Nash is the natural choice
YOU would think, on paper, that if anyone was going to give Bob Nash his shot it would be Herman Frazier.
It's too perfect. How could Frazier not pick Nash as Hawaii's next men's basketball coach? Their career paths are parallel arcs. They have the same résumés, the same histories.
How could Frazier not pick Nash?
You've heard about walking a mile in a man's shoes? Frazier has walked Nash's mile. When he goes over that résumé, he'll be looking in the mirror. Professionally speaking, Nash is Herman Frazier. Or rather, not so long ago, Herman Frazier was Bob Nash.
They were athletic heroes who returned to work for decades at their alma maters. Nash has been an assistant with the Rainbows for 25 seasons now. Frazier spent 23 years in the athletic department at Arizona State, rising all the way to Senior Associate Athletics Director.
Frazier was the ASU track captain who even brought home Olympic gold. Nash, he's on Manoa's Mount Rushmore team, part of state history, one of Hawaii's Beatles of basketball, once had 30 rebounds in a game as part of the legendary Fabulous Five.
OK, things weren't exactly the same. No, Nash never owned a local sports-hangout restaurant (Herman had "Herman's" in Tempe). Nash married a UH cheerleader.
Both were synonymous with their schools. Both longtime loyal assistants, good soldiers, pouring their hearts into the place, occasionally daring to dream about someday getting that top job.
And so this is easy. It's perfect. It's a no-brainer. In hiring Nash, Herman Frazier would be, well, kind of hiring himself.
Of course, these things are never that simple, even when they should be. If this situation was simple Nash would have already been announced (and that would certainly help with momentum and recruiting and good feeling and all the rest).
But no. It's not that simple. Athletic directors want to hire their own guys. It's one of the perks. It's what you get to do. There is all the budget crunching and the numbers headaches and the media scrutiny and the handshakes and the fundraising and the forced smiles and the late nights and weekends and issuing statements through a spokesman. It's a rough job. But then you can high-five a player or share a close moment with a co-worker. And perhaps, most gratifyingly, in the aftermath of a big win, look over at a joyous coach and think, "Yeah, I hired that guy."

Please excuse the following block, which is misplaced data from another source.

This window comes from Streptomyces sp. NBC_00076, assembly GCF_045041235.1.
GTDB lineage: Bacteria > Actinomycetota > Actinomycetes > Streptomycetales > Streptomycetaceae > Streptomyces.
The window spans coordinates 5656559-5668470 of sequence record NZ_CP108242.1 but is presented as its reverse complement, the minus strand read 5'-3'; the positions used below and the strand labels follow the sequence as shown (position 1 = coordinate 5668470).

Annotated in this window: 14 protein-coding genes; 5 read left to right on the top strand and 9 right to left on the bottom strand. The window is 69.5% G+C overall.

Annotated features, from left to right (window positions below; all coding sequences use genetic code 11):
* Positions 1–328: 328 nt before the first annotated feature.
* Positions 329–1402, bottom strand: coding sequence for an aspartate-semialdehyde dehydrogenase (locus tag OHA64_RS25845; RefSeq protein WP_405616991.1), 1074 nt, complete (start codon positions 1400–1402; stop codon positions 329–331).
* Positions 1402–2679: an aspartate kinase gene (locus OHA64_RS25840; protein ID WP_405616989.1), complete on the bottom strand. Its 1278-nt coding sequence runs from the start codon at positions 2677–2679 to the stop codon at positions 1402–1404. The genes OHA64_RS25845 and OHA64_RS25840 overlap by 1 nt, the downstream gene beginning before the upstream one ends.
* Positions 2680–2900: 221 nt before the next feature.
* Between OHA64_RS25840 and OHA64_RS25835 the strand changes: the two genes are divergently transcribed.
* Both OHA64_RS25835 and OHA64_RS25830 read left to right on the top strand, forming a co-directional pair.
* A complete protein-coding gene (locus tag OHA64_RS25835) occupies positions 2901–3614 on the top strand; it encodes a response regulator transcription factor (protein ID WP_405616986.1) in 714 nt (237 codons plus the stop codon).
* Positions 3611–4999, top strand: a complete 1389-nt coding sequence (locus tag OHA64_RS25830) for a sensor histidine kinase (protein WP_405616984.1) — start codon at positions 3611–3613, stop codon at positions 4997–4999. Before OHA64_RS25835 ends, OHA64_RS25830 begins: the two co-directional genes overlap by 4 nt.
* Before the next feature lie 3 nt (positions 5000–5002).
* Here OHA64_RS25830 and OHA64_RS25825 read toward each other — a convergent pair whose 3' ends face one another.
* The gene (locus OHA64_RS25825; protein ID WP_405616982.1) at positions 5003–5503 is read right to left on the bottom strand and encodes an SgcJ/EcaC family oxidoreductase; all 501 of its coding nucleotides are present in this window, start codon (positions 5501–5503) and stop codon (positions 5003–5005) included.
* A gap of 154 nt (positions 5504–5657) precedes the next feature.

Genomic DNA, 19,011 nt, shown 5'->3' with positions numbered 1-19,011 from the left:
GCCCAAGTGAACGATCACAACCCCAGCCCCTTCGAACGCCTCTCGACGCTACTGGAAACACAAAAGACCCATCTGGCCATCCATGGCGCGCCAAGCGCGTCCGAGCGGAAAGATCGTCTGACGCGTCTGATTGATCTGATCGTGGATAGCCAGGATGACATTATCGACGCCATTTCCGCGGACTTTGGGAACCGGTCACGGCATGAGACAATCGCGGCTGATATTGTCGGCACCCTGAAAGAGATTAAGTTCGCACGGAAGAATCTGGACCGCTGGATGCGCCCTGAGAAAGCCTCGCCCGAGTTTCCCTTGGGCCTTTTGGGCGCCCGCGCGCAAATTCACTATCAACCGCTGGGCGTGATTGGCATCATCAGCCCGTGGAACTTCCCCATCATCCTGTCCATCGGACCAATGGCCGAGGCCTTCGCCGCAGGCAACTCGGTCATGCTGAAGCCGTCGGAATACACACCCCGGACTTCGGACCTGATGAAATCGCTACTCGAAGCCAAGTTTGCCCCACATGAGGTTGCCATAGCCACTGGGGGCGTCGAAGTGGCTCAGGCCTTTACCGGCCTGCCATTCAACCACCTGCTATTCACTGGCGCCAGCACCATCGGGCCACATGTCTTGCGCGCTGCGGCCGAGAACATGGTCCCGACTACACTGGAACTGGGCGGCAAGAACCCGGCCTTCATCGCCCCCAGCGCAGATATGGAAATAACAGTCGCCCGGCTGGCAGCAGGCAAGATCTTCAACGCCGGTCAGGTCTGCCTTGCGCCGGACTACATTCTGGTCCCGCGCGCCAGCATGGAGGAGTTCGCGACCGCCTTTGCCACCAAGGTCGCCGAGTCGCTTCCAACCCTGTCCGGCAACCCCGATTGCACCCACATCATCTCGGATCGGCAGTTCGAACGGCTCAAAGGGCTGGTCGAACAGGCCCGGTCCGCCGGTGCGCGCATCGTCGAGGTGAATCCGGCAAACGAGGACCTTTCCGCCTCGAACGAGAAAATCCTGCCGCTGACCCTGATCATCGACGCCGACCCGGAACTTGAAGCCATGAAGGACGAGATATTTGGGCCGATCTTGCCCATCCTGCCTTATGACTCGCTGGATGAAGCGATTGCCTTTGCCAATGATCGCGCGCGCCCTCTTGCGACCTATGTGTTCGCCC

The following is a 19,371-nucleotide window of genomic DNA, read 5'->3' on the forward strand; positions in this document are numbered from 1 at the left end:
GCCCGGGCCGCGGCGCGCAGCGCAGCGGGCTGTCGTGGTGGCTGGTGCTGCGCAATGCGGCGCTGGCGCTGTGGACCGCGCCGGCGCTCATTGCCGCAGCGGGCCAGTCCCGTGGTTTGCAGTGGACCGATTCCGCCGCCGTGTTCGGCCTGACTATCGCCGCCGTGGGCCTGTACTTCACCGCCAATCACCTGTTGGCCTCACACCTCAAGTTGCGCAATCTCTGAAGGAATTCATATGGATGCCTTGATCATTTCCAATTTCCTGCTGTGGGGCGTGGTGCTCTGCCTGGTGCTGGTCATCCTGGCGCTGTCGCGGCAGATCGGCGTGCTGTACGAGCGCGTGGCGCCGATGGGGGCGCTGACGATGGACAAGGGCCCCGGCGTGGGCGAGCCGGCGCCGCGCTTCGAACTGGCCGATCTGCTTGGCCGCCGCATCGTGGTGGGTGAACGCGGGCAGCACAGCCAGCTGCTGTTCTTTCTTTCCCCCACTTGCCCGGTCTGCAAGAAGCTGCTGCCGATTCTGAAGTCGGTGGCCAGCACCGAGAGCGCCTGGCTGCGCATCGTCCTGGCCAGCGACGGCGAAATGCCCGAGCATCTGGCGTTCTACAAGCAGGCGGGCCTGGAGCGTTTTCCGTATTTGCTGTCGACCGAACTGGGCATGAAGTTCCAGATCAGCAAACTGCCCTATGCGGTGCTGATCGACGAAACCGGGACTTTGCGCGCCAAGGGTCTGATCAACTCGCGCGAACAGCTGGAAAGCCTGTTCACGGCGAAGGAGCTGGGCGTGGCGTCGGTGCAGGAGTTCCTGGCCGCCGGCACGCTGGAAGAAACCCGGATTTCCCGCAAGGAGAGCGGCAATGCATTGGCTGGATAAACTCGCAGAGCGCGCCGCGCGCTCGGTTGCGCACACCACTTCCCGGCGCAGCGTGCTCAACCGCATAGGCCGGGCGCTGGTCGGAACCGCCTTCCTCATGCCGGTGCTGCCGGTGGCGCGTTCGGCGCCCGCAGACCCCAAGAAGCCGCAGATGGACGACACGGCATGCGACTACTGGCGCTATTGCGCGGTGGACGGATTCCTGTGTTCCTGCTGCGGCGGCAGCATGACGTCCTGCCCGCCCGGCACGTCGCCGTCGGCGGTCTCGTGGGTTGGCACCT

Yes, athletic directors live to hire their own coaches, which is why Riley Wallace had "you're out in two years" written into his last contract and Frazier started making "I'm the decider" noises when the best coach in the history of the program started hinting publicly that he might not be quite ready to step aside.
So, forget it. He's stepping aside. Athletic directors like to hire their own coaches. That's that.
And no, the No. 1 assistant is generally not looked at as hiring your own guy even if he does remind you of yourself.
Now, Nash should be the guy regardless. He's the right man. It's the right thing to do. He's given his heart, his soul, his love, his sweat, his tears, and now even his DNA (son Bobby wears the great No. 33) to this team. He is UH basketball. And even put that aside -- it's ridiculously difficult to put together a winning Division I hoops program in the middle of the ocean with not much of a talent base and Nash is one of the few people on Earth who knows how.
When the 'Bows beat No. 4 Michigan State last season (the guy who's leaving's 300th win at the school) all involved said it was Nash's scouting and preparation that gave the Spartans no shot.
And yes, say what you will about Wallace -- and I say he's an institution, he's given you 320 wins -- but Nash isn't Riley Wallace. He's his own man. And he's worked half his life for this chance.
Ah, but Herman Frazier has walked this path, worn those shoes, been Bob Nash, knows that sometimes there are no fairy tales in this life.
Frazier had given his heart to Arizona State, moved up the ladder at his alma mater for 23 years. The top job opened up. He was the No. 1 assistant, the loyal soldier, the logical candidate, the sentimental choice. He was ... he was Bob Nash.
Not so long ago he was Bob Nash.
Frazier should think long and hard about that when he pores over that resume and looks at himself.
No, Arizona State did not pick him, for that top job, after 23 years. It opted for an outside candidate, put together a selection committee, found a bigger name. That's what happens, in situations like this. Almost always.
But you'd think if anyone would give Nash his shot, the man who'd already lived it would.
And maybe someday after a big win Herman Frazier might look over at a joyous Bob Nash and think, "Yeah. I hired that guy."